China is the 'technological enemy' of WikiLeaks: Assange

China is the 'technological enemy' of WikiLeaks: Assange

"China is the worst offender," when it comes to censorship, says the controversial Australian hacker, now on bail in Britain fighting attempts to extradite him to Sweden over claims of sexual assaults.

The "technological enemy" of WikiLeaks is not the US but China, 39-year-old Assange was quoted as saying in an interview to New Statesman magazine.

"China has aggressive and sophisticated interception technology that places itself between every reader inside China and every information source outside China. We've been fighting a running battle to make sure we can get information through, and there are now all sorts of ways Chinese readers can get on to our site," he said.

China Internet czars censor any information deemed sensitive or damaging to the ruling Communist Party's grip on power. China's netizens have no access to WikiLeaks website after authorities blocked the site.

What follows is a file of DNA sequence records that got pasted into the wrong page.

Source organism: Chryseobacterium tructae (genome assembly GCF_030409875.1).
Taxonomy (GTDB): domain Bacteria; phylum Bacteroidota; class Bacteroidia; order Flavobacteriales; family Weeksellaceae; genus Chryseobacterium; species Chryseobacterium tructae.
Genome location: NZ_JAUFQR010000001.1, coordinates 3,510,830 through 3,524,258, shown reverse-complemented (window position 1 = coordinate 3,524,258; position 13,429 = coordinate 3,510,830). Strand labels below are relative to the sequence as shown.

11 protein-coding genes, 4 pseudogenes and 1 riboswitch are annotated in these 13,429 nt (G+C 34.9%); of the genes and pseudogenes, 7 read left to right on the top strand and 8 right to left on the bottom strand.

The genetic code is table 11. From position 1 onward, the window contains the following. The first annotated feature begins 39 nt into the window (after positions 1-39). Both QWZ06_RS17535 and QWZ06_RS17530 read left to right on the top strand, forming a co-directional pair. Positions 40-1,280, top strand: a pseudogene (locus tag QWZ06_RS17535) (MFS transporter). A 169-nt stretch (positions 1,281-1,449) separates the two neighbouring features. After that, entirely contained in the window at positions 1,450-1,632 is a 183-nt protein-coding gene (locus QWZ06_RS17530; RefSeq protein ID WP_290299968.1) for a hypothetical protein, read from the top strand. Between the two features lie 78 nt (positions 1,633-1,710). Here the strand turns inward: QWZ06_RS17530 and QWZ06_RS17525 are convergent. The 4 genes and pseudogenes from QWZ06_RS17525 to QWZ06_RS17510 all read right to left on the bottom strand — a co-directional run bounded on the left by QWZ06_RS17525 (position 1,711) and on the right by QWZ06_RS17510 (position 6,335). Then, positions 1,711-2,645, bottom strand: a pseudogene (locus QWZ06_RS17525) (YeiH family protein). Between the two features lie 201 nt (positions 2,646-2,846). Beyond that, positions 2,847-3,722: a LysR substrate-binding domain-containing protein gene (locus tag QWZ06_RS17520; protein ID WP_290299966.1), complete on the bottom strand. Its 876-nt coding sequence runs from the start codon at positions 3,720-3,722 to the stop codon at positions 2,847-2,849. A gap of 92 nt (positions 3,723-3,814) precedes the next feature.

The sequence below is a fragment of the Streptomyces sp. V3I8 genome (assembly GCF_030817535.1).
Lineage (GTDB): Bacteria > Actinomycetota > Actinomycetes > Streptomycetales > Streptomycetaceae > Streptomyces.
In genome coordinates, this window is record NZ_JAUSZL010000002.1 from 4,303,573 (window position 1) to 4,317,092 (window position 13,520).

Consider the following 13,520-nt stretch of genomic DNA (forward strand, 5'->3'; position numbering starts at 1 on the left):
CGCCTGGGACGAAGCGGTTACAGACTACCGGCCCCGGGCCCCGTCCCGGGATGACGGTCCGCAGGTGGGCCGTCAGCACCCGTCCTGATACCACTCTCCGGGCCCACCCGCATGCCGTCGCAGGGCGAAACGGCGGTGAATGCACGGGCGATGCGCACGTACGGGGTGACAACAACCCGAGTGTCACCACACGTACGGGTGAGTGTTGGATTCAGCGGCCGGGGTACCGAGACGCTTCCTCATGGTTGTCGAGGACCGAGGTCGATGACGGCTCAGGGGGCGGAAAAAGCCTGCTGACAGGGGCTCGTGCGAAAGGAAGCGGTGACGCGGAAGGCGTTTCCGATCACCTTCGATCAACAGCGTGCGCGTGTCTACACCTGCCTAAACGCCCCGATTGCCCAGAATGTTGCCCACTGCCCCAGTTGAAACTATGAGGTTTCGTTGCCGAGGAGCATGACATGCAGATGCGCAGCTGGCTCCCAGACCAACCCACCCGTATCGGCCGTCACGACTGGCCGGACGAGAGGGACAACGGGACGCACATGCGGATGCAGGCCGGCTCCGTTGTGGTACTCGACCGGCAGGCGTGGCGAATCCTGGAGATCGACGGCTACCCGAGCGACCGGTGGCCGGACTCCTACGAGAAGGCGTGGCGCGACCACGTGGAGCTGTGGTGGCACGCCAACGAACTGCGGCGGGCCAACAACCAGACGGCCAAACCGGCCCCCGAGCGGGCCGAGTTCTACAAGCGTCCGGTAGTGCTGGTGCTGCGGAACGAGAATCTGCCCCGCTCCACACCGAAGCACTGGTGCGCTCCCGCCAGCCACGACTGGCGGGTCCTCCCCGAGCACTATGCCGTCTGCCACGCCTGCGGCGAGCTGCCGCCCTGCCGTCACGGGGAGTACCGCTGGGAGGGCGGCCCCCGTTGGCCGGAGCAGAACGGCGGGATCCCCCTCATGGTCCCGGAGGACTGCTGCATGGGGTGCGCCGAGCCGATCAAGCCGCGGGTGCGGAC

On Bradley Manning, the US soldier accused of leaking the diplomatic cables to WikiLeaks, Assange says: "I'd never heard his name before it was published in the press."
He argues that the US is trying to use Manning, currently detained in solitary confinement in the US, to build a case against him.

"Cracking Bradley Manning is the first step," he says."The aim clearly is to break him and force a confession that he somehow conspired with me to harm the national security of the United States."

Such conspiracy would be impossible, Assange says."WikiLeaks technology was designed from the very beginning to make sure that we never knew the identities or names of people submitting material. We are as untraceable as we are uncensorable. That's the only way to assure sources they are protected," he said.

Assange's lawyers have warned that if he is extradited to America, he could face the death penalty for embarrassing the leaders of the US government.

Assange also claimed that he had files on media mogul Rupert Murdoch. If something happens to me or to WikiLeaks, 'insurance' files will be released," he warned.

The contents of these files are unknown, but, according to Assange, "[t]hey speak more of the same truth to power." It is not just government that should be worried about the content of these files, however. "There are 504 US embassy cables on one broadcasting organisation and there are cables on Murdoch and News Corp," he said.

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